Within a few months of production being launched, the war was over, first in Europe and then against Japan. VJ Day, on 2 September 1945, brought massive and immediate cuts in aircraft contracts in the US and that for the FD-1 was cut back to 30 aircraft, but later increased again to 60. Some consideration was given to using an improved Model 19C version of the Westinghouse engine in the second batch of 30 aircraft, perhaps to have been designated FD-2s, but this did not materialise, and the entire production run was of the FD-1 configuration. After a first flight of a production FD-1 on 28 October 1946, deliveries were made from January 1947 to 29 May 1948, with the designation changing from FD-1 to FH-l halfway through the run, on 21 August 1947 (and then becoming retrospective for the Phantoms already in service).

First production aircraft designed by the company, the McDonnell FH-1 Phantom was notable in being also the first jet designed to operate from an aircraft carrier. The US Navy placed the original letter of intent on 30 August 1943, and the first prototype made its initial flight from St Louis airport, Lambert Field, on 26 January 1945. The type was certainly not over-powered, because the final propulsion system, adopted after many studies of alterna-tives, was two slim Westinghouse 19B engines buried in the wing roots. Later produced in small numbers as the J30, these were hardly enough for adequate performance.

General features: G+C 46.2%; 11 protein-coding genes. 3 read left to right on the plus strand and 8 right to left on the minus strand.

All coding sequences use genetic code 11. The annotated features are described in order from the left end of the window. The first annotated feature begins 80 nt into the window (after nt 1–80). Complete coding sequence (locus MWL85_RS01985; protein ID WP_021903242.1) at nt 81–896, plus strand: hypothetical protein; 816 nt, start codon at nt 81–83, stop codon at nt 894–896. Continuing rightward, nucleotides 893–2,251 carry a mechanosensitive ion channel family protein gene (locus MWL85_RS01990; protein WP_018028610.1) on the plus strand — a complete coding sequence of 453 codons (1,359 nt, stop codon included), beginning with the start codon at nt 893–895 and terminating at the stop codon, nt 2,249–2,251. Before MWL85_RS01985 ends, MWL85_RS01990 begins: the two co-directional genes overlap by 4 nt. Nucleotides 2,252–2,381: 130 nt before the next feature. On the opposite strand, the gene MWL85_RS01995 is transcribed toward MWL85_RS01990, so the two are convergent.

The first flight is thus all the more remarkable in that, at that time, Westinghouse had been able to deliver only one engine, and one of the wing-root engine bays was empty.

At that time McDonnell’s US Navy designator letter was D, the pro-totype being the XFD-1, but because of confusion with Douglas (which also used letter D) McDonnell was assigned letter H, so that the 60 production Phantoms were designated FH-1, first flying on 28 October 1946. They were gentle and easy to fly, and on 21 July 1946 a prototype landed on and took off from USS Franklin D. Roosevelt. The production aircraft were delivered from December 1946 and served mainly with US Marine fighter squadron VMF-122. Their fault was lack of performance and lack of fire-power, and the next-generation F2H Banshee was a vast improvement on both counts And after equipping one US Navy and two USMC squadrons, were withdrawn in 1950.

FH-1 Phantom

Powerplant: two 726-kg (1,600-lb) thrust Westinghouse J30-20 turbojets
Maximum speed 771 km/h (479 mph) at sea level / 813 km/h (505 mph) at high altitude
Cruising speed 215 kt / 399 km/h
Service ceiling 13000 m (43,000 ft)
Range 1110 km (690 miles) without belly drop tank.
Empty weight 3031 kg (6,683 lb)
Maximum take-off weight 5459 kg(12,035 lb)
Wing loading 43.67 lb/sq.ft / 213.0 kg/sq.m
Wingspan 12.42 m (40 ft 9 in)
Length 11.81 m (38 ft9 in)
Height 4.32 rn (14 ft2 in)
Wing area 25.64 sq.m (276 sq ft)
Armament: four 12.7 mm (0.5-in) machine-guns in upper part of nose
Crew: 1


McDonnell FH Phantom